Brexit: No border in Irish Sea – Jeremy Corbyn

Posted By: September 21, 2018

Stephen Walker,  BBC News NI,  Political Correspondent.  20 September 2018

Media captionJeremy Corbyn has rejected the latest Brexit backstop proposals from the chief negotiator put forward for NI.

The Labour leader, Jeremy Corbyn, has rejected the latest Brexit backstop proposals from the chief negotiator put forward for Northern Ireland.

Michel Barnier has proposed that goods could be checked in Britain before arriving in Northern Ireland.

The EU has proposed a backstop that would mean Northern Ireland staying in the customs union, large parts of the single market and the EU VAT system.
Mr. Barnier has emphasized that it can only apply to Northern Ireland.

Speaking to BBC News NI, Mr. Corbyn rejected the idea.

He said: “I think there could be problems with this.

“We are looking closely, obviously, at his proposals but they have got to be seen in the totality of the negotiations the UK government has with the EU so far.

 “It is not looking good because you have got a very large element of the Conservative Party who are always looking over their shoulders and want to do trade arrangement with the United States at the expense of the more important trade that goes on with Europe.”

The Labour leader has also criticised any plan that would lead to a border in the Irish Sea.

He said: “I think that would be very difficult because in reality that would push the border from one place to another.

 “There has to be that movement of goods and services.”

Mr. Corbyn’s comments came as negotiations between the EU and UK are continuing in advance of Brexit in March 2019.

The Labour leader also talked about the lack of devolution in Northern Ireland.

 Questioned on the political impasse at Stormont, Mr. Corbyn said it was “simply not credible to carry on so long without any devolved government.”

 The Leader of the Opposition said he was concerned about the fact that civil servants in Belfast were now taking decisions once made by Executive Ministers.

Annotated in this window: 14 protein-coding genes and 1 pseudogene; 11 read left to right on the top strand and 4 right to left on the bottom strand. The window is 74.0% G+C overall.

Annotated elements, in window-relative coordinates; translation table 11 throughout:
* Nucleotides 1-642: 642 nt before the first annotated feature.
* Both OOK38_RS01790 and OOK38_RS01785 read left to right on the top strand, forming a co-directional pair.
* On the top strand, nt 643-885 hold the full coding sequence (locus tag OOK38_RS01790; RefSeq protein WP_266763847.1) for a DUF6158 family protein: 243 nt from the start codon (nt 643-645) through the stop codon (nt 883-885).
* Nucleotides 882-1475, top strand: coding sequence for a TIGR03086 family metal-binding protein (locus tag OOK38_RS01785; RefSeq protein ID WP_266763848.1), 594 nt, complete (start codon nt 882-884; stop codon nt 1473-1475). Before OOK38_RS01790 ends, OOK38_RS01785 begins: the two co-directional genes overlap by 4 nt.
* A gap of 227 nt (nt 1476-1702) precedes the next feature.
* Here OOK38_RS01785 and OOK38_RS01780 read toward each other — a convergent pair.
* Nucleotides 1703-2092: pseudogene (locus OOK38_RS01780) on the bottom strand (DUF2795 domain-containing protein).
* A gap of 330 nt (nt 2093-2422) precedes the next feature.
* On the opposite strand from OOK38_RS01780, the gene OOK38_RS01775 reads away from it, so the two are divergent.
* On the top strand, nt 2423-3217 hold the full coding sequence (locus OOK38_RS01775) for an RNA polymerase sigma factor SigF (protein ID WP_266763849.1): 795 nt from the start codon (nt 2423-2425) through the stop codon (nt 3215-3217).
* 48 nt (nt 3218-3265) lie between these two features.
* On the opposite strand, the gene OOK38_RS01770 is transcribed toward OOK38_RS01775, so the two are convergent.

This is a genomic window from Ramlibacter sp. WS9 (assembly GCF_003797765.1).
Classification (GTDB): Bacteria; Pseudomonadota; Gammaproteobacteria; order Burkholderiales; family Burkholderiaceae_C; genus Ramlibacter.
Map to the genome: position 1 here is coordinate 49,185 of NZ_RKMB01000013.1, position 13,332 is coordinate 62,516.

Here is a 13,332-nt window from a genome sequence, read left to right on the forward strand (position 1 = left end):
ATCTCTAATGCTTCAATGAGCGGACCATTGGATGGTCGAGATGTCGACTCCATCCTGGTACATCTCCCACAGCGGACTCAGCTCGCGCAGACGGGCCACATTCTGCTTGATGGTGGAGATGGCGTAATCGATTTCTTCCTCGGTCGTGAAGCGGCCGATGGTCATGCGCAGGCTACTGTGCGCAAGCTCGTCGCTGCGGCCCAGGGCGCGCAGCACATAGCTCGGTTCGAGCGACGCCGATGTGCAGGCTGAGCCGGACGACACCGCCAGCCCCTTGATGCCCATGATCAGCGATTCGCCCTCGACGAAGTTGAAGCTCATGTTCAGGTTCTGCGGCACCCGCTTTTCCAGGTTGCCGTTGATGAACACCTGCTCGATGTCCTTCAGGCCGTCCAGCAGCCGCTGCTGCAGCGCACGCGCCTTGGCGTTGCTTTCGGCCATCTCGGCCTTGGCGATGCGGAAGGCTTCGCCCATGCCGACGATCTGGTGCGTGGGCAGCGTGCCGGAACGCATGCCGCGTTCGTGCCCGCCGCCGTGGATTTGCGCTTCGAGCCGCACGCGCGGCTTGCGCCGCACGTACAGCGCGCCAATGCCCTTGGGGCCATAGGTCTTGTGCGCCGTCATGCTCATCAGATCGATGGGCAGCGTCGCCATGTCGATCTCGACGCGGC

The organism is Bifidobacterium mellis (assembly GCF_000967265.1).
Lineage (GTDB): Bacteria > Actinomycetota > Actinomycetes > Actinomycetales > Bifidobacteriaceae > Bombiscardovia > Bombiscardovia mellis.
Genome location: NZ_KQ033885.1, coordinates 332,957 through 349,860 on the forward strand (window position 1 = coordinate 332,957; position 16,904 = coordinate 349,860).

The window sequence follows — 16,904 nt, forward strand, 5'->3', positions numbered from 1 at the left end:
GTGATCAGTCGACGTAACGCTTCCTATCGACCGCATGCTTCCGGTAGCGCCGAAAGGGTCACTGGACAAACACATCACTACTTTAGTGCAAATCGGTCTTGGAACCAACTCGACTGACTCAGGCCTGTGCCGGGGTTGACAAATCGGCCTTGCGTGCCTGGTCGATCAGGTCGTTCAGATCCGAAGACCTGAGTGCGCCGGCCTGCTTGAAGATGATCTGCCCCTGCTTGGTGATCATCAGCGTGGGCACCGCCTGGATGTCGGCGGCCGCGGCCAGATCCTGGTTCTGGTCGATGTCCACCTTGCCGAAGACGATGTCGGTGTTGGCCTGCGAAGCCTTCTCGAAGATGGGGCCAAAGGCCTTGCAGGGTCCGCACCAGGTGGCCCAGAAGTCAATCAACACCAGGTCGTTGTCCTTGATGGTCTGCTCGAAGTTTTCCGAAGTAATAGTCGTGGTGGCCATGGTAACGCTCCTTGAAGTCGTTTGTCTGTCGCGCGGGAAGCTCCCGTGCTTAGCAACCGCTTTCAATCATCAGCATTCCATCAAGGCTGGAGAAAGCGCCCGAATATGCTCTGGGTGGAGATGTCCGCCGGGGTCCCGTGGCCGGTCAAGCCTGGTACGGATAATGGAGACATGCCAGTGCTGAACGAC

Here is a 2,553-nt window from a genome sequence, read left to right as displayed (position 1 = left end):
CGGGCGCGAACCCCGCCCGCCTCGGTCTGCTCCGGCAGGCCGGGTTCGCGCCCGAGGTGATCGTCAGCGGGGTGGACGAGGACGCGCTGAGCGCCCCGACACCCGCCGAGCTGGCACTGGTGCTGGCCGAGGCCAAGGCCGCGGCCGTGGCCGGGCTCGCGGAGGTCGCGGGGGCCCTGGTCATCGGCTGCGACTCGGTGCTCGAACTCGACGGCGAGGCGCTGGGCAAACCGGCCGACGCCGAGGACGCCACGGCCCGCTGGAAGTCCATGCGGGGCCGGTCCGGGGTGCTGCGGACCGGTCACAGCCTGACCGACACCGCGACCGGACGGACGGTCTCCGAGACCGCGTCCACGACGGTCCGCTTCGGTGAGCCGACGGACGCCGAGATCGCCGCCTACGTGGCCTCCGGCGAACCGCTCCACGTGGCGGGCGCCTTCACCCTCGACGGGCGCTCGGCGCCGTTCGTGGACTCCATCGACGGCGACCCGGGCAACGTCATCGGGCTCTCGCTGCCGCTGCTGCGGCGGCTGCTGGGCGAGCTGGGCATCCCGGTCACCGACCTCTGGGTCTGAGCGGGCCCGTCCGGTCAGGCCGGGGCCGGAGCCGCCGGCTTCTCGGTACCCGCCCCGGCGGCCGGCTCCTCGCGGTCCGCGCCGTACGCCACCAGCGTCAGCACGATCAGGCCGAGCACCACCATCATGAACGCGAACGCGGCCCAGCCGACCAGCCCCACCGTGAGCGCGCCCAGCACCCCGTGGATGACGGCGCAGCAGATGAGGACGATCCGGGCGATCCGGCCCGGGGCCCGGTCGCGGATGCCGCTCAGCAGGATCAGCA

He said: “It is now 600 days without an administration in Northern Ireland.

“Six hundred days without no political oversight of a lot of work that is being done by civil servants. Now I am not criticising the work that is being done, just as a matter of principle in a democracy there should be political oversight of what public officials are doing.”

So what are his ideas to try to break the political log jam?

Mr. Corbyn said if he were prime minister he would immediately meet the local parties and the Irish government. He also did not rule out outside help, adding: “If I thought there was a case for an independent mediator, I would obviously do that, do anything.”

He also urged the Stormont parties to get back into discussions aimed at restoring devolution. He said: “I think politically they are all grown-ups. They have got to get around the table and agree on coming back and having an administration at Stormont.”
He said: “I would want us to ensure that the Northern Ireland Assembly is restored so it could legislate for a Language Act but could also legislate on equal marriage.”

Mr. Corbyn urged the Conservative government not to impose direct rule on Northern Ireland.

 He has been criticised in the past by unionist politicians for comments about Northern Ireland and his close associations with Sinn Féin.

He was described by DUP leader Arlene Foster as “beyond the pale.”

Asked if he needed to have a charm offensive with the DUP, Mr. Corbyn said: “I am happy to talk to anybody, and I hope all those groups that may have differences with me also come and talk. The only way is to talk to each other.”

 An internal party report was expected regarding the issue of whether the party should contest elections in Northern Ireland.

For decades a number of activists have campaigned for official Labour candidates in Northern Ireland, but the move has been resisted.

This year, the party interviewed a range of activists and elected officials about the issue and canvassed a wide range of opinions.

 Mr. Corbyn has confirmed that the final report has been delayed.

He also said that if their sister party the SDLP formed a political alliance with Fianna Fáil in the future it “would change” Labour’s relationship with the SDLP.